The game has always been competitive, with Madden Tournaments taking place virtually everywhere.  Now, to assist in that area, the developers have added Madden Share, which allows players to create and mix their own playbooks and make them downloadable to anybody playing the game.  It’s a new fun way to connect, while also hopefully getting the upper hand on the competition.

Connected Careers in Madden NFL 13 really re-defined what a franchise mode could be, and this year, it’s better than ever.  Not only does Connected Franchises allow more than one NFL franchise to be operated with (which was a buzzkill last year to players who wanted to use two franchises offline), players can now take the role of a franchise owner.  Yes, good football is still the primary way to be successful with a franchise, but being the owner of a franchise puts a whole lot more on your plate. Owner mode is sort of an extension to both being a player and a coach.  In fact, you gain all of the coach’s administrative responsibilities.  But on top of that, you have all sorts of external things to worry about, like stadium management.  Maybe you should sell hot dogs for more than anybody else.  And you also have to deal with media interviews, where every answer you provide the media will change everybody’s expectations of your team.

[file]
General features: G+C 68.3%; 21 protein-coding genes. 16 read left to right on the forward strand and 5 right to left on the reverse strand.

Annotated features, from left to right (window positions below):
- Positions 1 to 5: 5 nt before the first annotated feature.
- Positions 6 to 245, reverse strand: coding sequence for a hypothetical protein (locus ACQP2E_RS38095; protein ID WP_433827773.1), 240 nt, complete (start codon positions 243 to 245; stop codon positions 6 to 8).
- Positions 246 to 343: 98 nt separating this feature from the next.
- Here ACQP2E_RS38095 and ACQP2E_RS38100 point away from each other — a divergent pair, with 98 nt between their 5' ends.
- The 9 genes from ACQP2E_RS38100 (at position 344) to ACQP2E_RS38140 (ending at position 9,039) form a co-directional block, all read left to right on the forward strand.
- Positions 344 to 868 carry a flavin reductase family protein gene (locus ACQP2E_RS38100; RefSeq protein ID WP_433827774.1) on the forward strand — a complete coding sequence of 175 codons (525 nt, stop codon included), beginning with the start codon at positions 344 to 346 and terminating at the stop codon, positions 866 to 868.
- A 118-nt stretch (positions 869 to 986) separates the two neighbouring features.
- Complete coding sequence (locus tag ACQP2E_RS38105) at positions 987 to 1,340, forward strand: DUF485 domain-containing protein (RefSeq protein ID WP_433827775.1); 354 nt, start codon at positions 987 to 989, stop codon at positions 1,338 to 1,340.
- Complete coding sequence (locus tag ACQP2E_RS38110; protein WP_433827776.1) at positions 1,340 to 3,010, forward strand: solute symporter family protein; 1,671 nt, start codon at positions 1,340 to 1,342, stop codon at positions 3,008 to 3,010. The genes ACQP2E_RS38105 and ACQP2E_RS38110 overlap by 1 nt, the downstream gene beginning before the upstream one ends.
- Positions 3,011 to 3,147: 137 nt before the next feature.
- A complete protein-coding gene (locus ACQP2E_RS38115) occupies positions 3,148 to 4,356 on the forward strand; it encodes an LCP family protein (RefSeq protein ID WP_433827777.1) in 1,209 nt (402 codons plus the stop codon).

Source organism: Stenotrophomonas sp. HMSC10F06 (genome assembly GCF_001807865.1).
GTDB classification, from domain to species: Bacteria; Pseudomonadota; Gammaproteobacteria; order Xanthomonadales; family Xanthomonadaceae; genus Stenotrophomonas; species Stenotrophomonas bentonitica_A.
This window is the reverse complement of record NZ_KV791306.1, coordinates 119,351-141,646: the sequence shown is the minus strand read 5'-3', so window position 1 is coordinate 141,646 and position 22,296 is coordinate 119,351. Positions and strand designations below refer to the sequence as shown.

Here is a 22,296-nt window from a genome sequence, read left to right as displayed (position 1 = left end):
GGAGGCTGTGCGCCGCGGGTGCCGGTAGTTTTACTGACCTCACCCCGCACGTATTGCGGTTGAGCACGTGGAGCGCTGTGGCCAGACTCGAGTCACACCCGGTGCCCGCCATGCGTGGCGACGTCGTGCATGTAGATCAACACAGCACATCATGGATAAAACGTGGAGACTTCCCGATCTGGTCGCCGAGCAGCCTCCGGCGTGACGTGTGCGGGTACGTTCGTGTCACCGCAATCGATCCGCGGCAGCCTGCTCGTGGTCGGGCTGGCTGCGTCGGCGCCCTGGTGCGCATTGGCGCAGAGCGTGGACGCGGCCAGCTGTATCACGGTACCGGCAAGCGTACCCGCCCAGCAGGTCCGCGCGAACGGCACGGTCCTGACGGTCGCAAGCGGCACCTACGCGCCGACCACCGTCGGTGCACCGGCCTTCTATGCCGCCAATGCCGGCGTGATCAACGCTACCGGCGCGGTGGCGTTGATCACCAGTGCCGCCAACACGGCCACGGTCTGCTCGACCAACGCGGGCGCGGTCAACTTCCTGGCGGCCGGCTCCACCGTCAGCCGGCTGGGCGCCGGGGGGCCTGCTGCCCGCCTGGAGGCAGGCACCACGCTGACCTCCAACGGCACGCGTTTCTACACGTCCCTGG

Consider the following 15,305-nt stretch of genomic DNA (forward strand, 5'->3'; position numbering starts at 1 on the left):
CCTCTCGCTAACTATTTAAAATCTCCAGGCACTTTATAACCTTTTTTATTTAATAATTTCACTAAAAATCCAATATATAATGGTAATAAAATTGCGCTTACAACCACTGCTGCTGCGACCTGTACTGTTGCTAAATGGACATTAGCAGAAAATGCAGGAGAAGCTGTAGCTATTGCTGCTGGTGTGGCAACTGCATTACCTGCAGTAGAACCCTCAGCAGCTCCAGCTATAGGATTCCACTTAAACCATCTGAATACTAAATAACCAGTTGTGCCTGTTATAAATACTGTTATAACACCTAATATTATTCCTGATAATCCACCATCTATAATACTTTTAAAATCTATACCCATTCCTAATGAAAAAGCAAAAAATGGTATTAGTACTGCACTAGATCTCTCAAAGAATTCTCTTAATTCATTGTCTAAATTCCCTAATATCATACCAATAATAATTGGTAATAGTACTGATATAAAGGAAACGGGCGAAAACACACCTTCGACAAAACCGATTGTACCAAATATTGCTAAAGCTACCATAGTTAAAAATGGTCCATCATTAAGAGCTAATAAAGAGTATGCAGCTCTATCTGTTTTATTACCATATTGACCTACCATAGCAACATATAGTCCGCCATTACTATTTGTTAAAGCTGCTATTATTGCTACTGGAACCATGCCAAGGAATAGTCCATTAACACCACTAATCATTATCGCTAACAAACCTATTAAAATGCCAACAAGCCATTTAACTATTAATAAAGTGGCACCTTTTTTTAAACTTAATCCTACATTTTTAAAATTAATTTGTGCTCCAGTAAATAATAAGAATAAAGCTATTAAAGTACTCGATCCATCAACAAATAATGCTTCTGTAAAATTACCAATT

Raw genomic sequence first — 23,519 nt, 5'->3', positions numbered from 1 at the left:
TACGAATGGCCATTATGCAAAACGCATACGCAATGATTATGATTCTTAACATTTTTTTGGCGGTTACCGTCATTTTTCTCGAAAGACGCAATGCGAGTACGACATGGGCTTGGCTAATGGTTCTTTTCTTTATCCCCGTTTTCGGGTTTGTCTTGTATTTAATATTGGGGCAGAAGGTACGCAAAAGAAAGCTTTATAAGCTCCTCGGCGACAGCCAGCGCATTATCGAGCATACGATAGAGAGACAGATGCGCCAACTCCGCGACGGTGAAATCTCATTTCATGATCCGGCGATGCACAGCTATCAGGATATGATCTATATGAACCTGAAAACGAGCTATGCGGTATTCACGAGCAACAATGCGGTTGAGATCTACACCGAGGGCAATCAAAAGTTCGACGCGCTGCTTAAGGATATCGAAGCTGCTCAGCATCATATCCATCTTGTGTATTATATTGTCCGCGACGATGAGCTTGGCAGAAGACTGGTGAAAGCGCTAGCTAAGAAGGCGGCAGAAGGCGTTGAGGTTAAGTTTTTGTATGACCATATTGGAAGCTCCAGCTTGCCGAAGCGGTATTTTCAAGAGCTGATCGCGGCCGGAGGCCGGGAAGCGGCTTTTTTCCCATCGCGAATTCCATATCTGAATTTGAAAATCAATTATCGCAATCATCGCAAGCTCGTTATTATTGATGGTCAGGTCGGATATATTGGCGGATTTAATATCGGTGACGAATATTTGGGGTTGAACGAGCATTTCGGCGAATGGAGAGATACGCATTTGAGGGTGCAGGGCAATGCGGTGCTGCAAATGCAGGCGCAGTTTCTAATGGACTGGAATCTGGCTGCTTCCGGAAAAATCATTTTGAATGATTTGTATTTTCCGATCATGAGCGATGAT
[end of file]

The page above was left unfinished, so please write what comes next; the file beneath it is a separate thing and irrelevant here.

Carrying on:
Connected Franchise really gives players sort of an RPG, League of Legends-like feel to the NFL experience.  It’s about as nerdy as you can get.  If there are any problems with the features, it’s the fact that the menus are way too artsy for their own good.  In fact, all the menus are like this, and it really makes it hard to do anything from drafting to even playing a pickup game.